China, for its part, had already anticipated these tariff increases. Retaliation is expected but will likely be measured. Beijing may impose reciprocal tariffs on major U.S. exports such as agricultural products, pharmaceuticals, and aircraft. However, China is unlikely to escalate trade tensions unilaterally, for several reasons.

First, China needs to weigh the risks to its domestic economic growth. Despite recent efforts to stabilize the economy, there are still significant concerns and a lack of confidence among various sectors within the country. This uncertainty stems from ongoing structural issues, such as high levels of debt and challenges in the real estate market, which continue to dampen economic optimism. Thus, China is likely to approach any escalation in trade tensions with caution, prioritizing economic stability over aggressive retaliation. 

Second, escalating trade tensions now could severely restrict China’s economic policy options, particularly if former U.S. President Donald Trump returns to office in 2025. This potential scenario could limit Beijing’s flexibility in managing its economic strategies, forcing it to navigate an increasingly complex and hostile international environment with reduced options.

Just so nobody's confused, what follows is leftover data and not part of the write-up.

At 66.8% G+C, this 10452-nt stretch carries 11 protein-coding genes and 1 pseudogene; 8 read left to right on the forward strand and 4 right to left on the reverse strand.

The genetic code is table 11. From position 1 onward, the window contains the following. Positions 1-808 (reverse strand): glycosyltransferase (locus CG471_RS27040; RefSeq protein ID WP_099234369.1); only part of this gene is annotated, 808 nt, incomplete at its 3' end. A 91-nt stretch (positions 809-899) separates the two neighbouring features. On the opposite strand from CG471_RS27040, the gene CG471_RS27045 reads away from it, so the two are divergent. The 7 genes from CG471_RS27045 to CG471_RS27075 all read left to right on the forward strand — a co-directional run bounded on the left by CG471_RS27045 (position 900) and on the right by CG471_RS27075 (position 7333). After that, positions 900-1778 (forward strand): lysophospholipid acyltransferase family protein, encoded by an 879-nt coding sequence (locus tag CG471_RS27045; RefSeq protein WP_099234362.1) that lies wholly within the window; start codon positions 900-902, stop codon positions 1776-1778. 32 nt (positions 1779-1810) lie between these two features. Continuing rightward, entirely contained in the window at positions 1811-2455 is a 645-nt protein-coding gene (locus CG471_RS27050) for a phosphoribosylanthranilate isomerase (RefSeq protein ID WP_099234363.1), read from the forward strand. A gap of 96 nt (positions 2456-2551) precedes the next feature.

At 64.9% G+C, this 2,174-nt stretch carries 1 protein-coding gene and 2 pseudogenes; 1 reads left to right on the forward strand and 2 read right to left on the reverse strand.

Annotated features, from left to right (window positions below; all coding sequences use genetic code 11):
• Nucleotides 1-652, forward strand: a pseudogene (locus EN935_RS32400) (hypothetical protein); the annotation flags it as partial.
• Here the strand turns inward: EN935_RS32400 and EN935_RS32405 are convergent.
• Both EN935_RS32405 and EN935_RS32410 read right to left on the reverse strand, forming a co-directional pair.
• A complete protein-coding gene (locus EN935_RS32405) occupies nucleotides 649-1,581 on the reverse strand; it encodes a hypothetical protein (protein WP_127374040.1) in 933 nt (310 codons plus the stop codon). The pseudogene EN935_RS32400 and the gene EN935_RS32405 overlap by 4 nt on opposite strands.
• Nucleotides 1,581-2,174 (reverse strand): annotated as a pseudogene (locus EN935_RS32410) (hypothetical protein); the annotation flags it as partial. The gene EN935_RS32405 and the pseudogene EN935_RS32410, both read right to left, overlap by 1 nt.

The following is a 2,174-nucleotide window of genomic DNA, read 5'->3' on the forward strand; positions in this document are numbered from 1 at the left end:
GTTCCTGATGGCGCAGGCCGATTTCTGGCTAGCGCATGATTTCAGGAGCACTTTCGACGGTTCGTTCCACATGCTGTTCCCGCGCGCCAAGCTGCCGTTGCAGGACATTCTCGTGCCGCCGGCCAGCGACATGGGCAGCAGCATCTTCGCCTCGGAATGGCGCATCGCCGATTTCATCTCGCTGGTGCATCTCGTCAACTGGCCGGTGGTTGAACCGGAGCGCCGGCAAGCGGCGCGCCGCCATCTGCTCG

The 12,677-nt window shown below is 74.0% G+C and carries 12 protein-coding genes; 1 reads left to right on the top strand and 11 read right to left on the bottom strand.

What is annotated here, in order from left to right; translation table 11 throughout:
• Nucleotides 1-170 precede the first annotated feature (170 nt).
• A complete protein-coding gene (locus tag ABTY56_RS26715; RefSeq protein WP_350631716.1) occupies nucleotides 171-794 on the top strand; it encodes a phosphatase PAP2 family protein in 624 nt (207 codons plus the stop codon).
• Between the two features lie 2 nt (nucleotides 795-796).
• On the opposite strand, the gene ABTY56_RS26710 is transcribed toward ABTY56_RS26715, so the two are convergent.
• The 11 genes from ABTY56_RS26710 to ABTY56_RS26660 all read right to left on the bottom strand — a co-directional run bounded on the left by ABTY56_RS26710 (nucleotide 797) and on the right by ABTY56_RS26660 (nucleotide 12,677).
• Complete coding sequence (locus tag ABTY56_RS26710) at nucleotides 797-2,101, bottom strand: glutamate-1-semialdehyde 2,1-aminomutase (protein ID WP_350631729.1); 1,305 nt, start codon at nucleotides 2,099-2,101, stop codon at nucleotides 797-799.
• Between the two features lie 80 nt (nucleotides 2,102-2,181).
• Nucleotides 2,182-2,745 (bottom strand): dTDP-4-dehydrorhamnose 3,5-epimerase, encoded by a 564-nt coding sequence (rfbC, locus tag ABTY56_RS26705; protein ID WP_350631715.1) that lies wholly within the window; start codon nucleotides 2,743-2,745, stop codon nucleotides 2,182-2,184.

Notably, on April 26, China’s National People’s Congress Standing Committee passed a new Tariff Law, set to take effect on December 1, replacing the previous import and export tariff regulations. This move is widely seen as Beijing’s preparation for potential trade tensions with the United States in 2025 and beyond. 

Despite these trade frictions, high-level cooperation between U.S. and Chinese officials continues in other areas. For instance, the U.S.-China Climate Action Working Group met in Washington on May 8-9, and the first U.S.-China Intergovernmental AI Dialogue took place in Geneva on May 14. Additionally, on April 16, Chinese Vice Minister of Finance Liao Min and U.S. Deputy Secretary of the Treasury Wally Adeyemo co-chaired the fourth meeting of the U.S.-China Economic Working Group in Washington. This ongoing high-level communication helps prevent further escalation of tensions.

At present, we can feel somewhat reassured about China-U.S. trade relations. However, if Trump secures the presidency in the upcoming election, this relative stability may become precarious, introducing a significant degree of uncertainty for the coming year.